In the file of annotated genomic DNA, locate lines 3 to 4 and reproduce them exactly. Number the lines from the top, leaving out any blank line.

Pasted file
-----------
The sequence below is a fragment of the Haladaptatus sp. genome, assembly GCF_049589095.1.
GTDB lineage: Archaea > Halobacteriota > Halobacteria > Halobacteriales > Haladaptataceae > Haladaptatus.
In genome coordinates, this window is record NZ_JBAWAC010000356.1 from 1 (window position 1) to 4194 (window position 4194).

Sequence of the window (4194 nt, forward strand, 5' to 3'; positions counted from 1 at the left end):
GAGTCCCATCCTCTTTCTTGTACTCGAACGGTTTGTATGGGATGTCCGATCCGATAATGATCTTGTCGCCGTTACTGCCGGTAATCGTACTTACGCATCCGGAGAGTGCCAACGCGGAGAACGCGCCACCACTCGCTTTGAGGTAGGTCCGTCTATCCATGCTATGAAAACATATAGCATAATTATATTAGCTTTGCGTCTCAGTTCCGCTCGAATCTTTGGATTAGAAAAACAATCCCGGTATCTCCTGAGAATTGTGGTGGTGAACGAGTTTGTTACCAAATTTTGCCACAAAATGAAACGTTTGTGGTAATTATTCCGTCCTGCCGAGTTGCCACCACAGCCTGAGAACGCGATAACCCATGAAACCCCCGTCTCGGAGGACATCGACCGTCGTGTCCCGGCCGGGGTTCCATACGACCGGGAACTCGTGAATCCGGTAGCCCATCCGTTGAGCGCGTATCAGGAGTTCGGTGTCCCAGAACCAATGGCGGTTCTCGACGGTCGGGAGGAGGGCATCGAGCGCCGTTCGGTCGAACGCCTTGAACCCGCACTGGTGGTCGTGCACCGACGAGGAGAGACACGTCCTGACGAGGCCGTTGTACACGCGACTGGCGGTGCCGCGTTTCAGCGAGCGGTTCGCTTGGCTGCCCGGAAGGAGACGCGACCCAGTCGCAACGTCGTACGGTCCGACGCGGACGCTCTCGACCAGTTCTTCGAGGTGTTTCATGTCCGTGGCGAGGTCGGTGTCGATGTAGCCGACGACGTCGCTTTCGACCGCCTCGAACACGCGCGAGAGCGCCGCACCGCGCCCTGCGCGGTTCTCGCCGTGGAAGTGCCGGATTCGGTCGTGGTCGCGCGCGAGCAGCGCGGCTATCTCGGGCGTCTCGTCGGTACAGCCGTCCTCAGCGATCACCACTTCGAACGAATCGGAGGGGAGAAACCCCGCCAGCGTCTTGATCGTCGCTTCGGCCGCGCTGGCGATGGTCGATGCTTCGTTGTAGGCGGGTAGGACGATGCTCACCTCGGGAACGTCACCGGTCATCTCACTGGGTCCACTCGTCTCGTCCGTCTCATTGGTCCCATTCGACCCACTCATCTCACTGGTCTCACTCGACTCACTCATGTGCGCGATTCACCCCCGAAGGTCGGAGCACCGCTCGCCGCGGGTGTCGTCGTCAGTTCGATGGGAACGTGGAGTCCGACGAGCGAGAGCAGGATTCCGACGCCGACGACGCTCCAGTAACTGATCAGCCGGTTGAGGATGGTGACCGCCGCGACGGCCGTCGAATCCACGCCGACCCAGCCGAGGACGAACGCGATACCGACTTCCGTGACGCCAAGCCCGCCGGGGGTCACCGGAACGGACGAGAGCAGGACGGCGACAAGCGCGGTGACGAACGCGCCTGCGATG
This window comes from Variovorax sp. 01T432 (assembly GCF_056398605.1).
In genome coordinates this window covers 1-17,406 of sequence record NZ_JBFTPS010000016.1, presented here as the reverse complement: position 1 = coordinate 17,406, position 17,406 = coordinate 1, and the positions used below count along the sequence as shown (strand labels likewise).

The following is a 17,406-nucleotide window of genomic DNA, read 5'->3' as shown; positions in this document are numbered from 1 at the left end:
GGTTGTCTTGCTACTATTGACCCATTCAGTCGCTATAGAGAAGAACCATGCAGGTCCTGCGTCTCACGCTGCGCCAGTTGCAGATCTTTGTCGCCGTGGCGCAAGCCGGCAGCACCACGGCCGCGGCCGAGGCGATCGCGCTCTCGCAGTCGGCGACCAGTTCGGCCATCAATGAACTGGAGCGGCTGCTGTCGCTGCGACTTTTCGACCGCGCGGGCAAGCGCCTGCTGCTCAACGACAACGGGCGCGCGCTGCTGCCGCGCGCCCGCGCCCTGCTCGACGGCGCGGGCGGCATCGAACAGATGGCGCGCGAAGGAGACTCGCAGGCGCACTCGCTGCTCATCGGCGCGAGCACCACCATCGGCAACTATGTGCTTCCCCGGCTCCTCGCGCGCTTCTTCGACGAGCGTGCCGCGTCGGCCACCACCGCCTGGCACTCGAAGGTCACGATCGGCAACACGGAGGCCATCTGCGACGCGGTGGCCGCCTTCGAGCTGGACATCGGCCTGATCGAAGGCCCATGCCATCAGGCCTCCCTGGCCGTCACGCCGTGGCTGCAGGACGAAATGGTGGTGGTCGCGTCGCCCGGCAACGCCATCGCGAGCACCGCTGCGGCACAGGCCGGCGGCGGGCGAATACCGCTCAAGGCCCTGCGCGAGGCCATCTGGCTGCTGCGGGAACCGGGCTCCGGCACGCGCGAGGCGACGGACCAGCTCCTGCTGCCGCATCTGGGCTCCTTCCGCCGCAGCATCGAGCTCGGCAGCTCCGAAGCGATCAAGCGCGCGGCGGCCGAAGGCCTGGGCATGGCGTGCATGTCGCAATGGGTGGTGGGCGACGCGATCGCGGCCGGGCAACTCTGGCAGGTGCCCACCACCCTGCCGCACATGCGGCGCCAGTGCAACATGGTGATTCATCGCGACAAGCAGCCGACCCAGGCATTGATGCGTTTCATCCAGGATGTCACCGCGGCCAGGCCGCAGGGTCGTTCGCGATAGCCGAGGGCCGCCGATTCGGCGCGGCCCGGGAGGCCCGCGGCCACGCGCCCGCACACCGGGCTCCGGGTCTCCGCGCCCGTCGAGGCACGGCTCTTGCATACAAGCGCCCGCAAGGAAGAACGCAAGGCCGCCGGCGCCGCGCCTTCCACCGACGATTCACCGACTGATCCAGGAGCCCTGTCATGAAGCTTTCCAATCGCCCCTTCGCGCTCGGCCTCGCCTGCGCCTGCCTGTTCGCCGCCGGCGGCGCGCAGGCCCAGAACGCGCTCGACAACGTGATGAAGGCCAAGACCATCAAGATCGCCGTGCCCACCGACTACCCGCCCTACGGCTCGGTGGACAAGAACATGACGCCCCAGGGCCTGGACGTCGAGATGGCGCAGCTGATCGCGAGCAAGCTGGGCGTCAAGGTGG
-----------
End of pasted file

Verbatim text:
In genome coordinates, this window is record NZ_JBAWAC010000356.1 from 1 (window position 1) to 4194 (window position 4194).

Sequence of the window (4194 nt, forward strand, 5' to 3'; positions counted from 1 at the left end):